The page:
Inca Trail Day 1: The Warmup

The beginning of the Inca Trail.  Here we go...
Welcome to the Inca Trail!  This should be easy, right?

5:15am – wake up call. What the hell vacation is this?!  I digress…yes yes it was all worth it.  At 6am, our Pachamama shuttle was outside waiting for us, along with Francisco, our tour guide.  After multiple stops to pick up the other 4 hikers, several porters, and a key stop at the outer Pachamama office for ALL of our goods (tent, food, propane, sleeping bags), we were finally on our way.  We first made a stop at Ollantaytambo, a village on the way to the start of the Inca Trail within the fabled Sacred Valley, for some coca tea and breakfast.  I’ll be honest, I felt awful – I felt a cold coming on and had zero appetite.  In retrospect, some of this may have been due to an oncoming cold or the forewarned altitude sickness, or oh, maybe the hour of being locked out in the freezing cold two nights ago.  But this was the Inca Trail, something I had been looking forward to for the last 5 months, and nothing was stopping me!

Next, we were off to Km 82, the official start to our hike.  Today, we were to go 7 miles through relatively flat terrain with the occasional hills.  We later found that the entire first day was actually not the original Inca Trail, as it was just another trail that was created to easily connect from civilization to the real Inca Trail located much deeper into the mountains.  We started off following the Urubamba River, which was flowing much more lightly due to it being the dry season.  A quick word about the weather – since Peru is below the equator, it was technically winter.  However, with Peru being so close to the equator, it was still hot during the day, but the winter/high altitude resulted in some very chilly nights.  So we basically experienced all 4 seasons in a day on our trek, thus having to pack our day packs accordingly.

The view on our drive to Km 82, the starting point of our 26-mile hike
The view on our drive en route to the Inca Trail
The beautiful Sacred Valley
Driving through the beautiful Sacred Valley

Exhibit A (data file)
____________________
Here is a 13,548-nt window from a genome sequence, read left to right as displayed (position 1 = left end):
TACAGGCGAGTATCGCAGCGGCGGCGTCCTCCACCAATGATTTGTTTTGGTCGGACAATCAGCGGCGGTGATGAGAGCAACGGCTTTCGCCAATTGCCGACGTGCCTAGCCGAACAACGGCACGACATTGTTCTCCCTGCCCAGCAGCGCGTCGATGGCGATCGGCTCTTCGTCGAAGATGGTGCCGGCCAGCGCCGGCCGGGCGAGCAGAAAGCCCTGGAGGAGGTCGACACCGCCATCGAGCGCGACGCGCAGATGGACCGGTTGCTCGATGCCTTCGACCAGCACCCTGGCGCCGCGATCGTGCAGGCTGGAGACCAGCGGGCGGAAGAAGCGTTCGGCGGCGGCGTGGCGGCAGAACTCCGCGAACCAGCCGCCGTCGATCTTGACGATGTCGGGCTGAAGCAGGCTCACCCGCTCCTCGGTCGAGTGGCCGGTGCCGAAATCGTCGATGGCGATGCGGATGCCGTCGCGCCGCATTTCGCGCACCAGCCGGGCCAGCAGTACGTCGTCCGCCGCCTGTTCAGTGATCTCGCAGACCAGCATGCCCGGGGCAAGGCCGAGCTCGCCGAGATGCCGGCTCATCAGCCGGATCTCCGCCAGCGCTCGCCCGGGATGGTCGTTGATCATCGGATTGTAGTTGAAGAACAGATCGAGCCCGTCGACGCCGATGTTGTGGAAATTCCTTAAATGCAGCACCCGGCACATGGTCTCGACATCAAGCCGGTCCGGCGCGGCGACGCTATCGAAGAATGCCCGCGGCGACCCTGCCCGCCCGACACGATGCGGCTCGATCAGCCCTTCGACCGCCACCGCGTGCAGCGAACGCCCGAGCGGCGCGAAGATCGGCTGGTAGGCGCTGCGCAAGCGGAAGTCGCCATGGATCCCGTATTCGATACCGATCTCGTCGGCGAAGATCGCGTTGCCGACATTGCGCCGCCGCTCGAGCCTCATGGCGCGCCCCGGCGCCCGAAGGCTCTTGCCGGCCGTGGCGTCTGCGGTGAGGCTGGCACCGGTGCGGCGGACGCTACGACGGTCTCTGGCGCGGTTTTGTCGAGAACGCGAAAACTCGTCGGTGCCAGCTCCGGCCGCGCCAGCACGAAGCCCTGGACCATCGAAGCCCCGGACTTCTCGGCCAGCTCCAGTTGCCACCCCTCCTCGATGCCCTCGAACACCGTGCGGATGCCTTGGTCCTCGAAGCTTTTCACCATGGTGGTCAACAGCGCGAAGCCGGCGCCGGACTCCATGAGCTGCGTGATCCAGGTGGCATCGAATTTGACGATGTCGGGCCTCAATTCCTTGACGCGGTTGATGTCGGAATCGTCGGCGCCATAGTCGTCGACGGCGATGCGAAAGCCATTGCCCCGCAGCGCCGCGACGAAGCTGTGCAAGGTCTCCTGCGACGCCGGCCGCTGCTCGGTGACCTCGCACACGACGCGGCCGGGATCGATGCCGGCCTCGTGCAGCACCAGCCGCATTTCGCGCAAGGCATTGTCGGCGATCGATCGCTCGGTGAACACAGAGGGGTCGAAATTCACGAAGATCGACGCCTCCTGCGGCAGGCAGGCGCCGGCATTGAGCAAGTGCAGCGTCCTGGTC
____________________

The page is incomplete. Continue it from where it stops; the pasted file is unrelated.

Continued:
Now, onto the trek…I believe (didn’t have a watch and it was senseless to turn on my cell phone) we started around 10am, first going through the checkpoint at Piskacucho (2600m/8500ft above sea level) and getting our Inca Trail stamps in our passport, then crossing a very wobbly hanging bridge over the Urubamba River.  The beginning of the hike was a gentle slope through dusty, dry brush, occasionally being passed by porters or mules as we were still going through habitable villages.  We did see one incline across a bridge we had to cross and panicked slightly – little did we know, that was NOTHING compared to the next few days!  But, it was a great warmup through a total 1300 foot altitude change, and through three sets of ruins in the morning.

Our entrance to the Inca Trail
Beginning of the Inca Trail.  Only 26 miles to go.
And, we're off!
Walking poles?  Check.  Shades, check.  Camelbak?  Check.  Ready…?
And we're off!  Mostly slight uphill inclines on dusty roads.
And we’re off! Mostly slight uphill inclines on dusty paths on Day 1.  Doug was stubborn and declined on having a porter and walking poles.
Hiking alongside the gurgling Urubamba River
Beautiful views this morning, hiking alongside the Urubamba and several Inca ruins
Morning trek alongside snow-capped mountains
Morning trek alongside snow-capped mountains

Photo Aug 19, 10 59 19 PM

Piglets hanging out in one of the villages we passed through